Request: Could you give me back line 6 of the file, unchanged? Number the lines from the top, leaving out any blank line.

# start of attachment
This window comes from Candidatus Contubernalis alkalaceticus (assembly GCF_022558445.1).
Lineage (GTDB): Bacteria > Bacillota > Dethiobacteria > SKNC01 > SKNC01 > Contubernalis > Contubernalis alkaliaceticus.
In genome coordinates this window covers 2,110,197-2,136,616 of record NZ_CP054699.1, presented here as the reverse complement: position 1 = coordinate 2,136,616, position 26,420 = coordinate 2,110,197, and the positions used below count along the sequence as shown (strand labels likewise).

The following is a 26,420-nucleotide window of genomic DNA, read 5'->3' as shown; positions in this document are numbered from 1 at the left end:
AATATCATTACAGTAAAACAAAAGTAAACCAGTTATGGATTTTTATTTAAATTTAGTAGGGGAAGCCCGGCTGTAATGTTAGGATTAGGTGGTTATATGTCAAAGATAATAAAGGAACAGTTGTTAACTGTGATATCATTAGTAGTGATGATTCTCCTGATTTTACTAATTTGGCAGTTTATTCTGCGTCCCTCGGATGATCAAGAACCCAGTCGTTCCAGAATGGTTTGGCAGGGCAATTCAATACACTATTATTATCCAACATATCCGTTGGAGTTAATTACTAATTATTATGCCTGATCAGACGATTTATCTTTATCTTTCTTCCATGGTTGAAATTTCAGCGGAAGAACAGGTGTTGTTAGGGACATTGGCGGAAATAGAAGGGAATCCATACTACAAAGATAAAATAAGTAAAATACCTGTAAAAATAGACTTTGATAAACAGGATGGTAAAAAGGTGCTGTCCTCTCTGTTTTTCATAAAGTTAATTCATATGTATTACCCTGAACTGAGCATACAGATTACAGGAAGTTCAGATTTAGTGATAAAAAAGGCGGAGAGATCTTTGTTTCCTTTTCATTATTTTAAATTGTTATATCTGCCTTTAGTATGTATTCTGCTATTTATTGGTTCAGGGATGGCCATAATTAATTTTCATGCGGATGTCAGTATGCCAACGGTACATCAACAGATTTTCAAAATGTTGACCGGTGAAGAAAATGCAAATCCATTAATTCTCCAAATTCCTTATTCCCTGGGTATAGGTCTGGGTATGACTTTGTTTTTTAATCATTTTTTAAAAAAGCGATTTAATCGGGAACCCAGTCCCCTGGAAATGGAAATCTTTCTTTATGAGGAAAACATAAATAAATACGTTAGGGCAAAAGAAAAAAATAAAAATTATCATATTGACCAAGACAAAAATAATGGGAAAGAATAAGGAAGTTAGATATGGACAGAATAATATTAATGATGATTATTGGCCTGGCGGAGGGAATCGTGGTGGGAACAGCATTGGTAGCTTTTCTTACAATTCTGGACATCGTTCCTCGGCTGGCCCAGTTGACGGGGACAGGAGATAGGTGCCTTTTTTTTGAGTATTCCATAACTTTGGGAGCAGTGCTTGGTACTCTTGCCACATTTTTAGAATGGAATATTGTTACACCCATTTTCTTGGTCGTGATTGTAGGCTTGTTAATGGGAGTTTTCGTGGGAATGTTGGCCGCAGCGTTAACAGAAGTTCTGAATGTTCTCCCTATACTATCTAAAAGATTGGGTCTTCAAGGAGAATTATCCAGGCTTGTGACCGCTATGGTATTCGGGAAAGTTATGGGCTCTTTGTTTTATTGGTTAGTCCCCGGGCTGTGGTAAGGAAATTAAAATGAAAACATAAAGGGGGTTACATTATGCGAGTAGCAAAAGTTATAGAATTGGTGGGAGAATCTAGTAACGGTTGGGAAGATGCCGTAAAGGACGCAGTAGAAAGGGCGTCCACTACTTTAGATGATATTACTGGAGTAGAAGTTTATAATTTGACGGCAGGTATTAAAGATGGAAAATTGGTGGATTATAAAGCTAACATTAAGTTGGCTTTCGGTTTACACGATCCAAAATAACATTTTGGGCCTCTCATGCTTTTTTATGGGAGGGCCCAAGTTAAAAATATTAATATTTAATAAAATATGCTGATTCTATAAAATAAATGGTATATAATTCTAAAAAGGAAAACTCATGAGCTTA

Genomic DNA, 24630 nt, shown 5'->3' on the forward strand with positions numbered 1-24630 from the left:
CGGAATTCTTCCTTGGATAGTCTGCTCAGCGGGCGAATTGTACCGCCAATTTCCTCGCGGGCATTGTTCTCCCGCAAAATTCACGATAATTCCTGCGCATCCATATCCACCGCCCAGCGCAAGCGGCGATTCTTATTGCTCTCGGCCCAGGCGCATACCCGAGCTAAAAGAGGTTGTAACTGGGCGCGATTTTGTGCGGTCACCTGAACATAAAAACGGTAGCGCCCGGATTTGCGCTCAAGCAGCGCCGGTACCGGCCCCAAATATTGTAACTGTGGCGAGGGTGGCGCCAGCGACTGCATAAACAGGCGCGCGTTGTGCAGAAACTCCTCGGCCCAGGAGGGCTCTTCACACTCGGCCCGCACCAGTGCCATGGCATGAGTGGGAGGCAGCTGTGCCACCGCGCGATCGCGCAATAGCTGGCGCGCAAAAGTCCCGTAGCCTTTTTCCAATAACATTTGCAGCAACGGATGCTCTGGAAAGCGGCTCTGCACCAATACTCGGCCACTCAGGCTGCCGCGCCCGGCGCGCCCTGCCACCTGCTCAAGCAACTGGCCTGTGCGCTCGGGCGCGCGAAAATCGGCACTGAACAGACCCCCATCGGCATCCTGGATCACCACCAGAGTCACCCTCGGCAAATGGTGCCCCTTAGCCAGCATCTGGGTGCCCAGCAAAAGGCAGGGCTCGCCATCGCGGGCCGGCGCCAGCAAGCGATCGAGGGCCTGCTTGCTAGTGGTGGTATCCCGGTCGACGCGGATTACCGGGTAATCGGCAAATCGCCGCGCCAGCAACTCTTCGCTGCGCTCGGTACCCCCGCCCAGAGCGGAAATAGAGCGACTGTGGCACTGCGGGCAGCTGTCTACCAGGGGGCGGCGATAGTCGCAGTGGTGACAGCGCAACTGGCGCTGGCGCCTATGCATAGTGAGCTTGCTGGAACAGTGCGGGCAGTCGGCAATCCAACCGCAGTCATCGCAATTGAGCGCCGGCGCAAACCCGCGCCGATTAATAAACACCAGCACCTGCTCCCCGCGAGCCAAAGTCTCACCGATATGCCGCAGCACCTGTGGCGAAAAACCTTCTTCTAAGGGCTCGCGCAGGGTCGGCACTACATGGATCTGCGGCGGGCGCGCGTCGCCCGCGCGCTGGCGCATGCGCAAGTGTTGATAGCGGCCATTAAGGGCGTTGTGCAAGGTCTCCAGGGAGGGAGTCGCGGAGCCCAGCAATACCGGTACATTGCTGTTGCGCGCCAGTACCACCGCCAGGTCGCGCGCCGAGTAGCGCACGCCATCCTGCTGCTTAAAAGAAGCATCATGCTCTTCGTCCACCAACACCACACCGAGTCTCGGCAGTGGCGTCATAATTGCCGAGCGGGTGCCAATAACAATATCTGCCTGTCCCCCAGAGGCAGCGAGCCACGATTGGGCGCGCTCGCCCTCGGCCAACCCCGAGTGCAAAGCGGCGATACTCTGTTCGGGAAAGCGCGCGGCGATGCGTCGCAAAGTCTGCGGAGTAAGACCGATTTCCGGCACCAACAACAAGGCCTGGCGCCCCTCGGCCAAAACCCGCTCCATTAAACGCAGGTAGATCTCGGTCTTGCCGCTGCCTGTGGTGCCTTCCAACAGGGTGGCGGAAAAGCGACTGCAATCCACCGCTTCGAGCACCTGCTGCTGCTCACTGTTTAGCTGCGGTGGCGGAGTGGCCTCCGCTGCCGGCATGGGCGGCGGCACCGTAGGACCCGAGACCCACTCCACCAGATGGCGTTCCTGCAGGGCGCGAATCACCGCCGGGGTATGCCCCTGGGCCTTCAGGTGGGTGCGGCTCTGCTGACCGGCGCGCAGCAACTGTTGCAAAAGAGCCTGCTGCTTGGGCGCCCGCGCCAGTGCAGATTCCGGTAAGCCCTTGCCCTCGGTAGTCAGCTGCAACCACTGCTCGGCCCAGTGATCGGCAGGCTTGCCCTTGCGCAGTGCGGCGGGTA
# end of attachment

Genomic DNA, 24630 nt, shown 5'->3' on the forward strand with positions numbered 1-24630 from the left: